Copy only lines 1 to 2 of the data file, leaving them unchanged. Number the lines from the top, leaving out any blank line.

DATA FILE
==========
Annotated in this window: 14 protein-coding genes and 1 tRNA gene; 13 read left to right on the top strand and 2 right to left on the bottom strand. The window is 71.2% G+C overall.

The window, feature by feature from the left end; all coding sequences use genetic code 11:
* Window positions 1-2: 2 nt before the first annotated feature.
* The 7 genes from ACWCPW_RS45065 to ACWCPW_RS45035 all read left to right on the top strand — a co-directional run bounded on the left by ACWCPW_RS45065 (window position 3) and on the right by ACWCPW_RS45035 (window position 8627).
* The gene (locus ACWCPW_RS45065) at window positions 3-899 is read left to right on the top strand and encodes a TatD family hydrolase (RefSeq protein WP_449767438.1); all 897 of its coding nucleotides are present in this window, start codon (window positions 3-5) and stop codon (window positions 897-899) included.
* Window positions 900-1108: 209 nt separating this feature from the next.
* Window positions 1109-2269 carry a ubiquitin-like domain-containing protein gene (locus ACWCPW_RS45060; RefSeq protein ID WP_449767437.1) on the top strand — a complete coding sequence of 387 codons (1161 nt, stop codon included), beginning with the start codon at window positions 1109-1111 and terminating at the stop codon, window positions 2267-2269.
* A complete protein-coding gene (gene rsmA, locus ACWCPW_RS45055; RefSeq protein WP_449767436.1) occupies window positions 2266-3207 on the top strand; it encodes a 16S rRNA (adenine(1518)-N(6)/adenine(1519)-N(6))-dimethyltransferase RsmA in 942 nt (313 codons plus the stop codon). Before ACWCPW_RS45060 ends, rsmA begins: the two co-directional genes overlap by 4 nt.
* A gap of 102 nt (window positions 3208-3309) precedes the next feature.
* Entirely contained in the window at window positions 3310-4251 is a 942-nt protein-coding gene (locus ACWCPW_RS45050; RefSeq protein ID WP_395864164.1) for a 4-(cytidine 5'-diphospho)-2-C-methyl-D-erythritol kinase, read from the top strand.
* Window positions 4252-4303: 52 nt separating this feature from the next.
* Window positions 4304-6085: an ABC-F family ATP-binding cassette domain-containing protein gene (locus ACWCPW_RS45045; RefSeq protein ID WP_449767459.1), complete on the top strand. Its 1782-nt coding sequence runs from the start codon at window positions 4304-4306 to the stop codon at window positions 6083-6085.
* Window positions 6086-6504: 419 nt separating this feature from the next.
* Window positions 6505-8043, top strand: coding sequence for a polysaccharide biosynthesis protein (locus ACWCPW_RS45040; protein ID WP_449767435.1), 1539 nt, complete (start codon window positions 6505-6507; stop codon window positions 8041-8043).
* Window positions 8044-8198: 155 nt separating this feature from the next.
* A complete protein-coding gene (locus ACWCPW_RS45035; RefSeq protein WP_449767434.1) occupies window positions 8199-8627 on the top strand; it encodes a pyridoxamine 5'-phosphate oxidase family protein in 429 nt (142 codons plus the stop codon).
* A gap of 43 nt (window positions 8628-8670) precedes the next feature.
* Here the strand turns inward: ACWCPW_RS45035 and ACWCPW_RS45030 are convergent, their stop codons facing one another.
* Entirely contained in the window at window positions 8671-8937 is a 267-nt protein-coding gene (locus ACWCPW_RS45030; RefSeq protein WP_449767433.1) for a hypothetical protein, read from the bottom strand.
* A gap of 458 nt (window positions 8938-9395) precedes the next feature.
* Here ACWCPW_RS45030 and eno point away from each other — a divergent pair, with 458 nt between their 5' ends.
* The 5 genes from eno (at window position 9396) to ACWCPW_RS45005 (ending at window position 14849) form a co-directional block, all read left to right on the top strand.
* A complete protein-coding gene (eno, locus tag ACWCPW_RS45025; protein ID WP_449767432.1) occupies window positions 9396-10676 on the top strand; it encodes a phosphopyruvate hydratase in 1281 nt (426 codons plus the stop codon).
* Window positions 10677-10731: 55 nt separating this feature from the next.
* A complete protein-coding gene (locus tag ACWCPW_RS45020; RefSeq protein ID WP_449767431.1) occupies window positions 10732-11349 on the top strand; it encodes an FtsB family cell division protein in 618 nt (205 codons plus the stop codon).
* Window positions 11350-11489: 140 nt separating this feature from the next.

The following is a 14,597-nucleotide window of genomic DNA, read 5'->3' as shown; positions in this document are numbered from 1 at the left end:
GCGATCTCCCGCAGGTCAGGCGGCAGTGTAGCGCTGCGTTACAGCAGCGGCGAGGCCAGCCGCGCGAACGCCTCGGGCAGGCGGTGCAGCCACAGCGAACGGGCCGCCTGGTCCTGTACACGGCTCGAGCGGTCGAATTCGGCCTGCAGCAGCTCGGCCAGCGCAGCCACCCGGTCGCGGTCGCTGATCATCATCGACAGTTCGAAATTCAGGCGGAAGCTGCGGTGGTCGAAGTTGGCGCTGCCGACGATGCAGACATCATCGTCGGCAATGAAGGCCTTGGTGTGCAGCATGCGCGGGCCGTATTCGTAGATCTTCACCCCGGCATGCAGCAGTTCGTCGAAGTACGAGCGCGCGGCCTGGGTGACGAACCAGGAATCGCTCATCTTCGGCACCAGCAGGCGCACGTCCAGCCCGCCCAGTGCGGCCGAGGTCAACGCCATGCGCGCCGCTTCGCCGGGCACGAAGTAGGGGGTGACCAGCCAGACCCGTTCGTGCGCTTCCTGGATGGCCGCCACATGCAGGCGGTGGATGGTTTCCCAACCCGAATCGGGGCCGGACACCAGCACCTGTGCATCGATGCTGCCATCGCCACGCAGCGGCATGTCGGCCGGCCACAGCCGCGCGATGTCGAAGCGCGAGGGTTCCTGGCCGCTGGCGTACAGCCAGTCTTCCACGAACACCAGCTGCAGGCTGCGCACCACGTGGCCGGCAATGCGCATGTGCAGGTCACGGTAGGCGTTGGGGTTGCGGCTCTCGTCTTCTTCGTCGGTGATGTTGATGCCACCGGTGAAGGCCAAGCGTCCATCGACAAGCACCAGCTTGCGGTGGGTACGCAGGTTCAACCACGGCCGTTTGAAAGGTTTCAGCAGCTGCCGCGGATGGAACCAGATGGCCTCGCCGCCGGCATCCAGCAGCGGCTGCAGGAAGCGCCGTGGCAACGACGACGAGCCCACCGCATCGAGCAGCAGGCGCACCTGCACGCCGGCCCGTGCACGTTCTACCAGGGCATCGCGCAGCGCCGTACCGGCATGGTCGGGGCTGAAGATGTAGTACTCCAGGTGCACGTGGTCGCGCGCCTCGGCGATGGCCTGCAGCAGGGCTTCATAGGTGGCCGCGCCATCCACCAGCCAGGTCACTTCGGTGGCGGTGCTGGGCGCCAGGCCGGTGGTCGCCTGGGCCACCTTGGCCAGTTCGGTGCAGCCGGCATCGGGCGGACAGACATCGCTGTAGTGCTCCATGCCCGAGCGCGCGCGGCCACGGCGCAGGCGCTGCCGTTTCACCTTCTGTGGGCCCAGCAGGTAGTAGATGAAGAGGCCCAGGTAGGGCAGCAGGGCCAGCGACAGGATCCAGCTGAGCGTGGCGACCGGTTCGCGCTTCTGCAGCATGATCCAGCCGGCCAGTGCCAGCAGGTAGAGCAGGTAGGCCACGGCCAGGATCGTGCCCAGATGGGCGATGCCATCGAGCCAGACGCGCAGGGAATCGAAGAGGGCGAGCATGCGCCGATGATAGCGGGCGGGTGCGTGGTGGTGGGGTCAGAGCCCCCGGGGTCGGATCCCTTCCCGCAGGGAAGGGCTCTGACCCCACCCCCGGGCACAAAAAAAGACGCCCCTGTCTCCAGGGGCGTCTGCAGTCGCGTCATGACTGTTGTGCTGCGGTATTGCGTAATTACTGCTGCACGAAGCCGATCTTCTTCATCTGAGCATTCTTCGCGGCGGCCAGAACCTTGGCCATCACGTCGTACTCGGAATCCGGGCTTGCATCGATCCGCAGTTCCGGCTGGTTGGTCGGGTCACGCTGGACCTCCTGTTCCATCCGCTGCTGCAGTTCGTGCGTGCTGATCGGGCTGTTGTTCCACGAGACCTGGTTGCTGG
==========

Annotated in this window: 14 protein-coding genes and 1 tRNA gene; 13 read left to right on the top strand and 2 right to left on the bottom strand. The window is 71.2% G+C overall.

The window, feature by feature from the left end; all coding sequences use genetic code 11: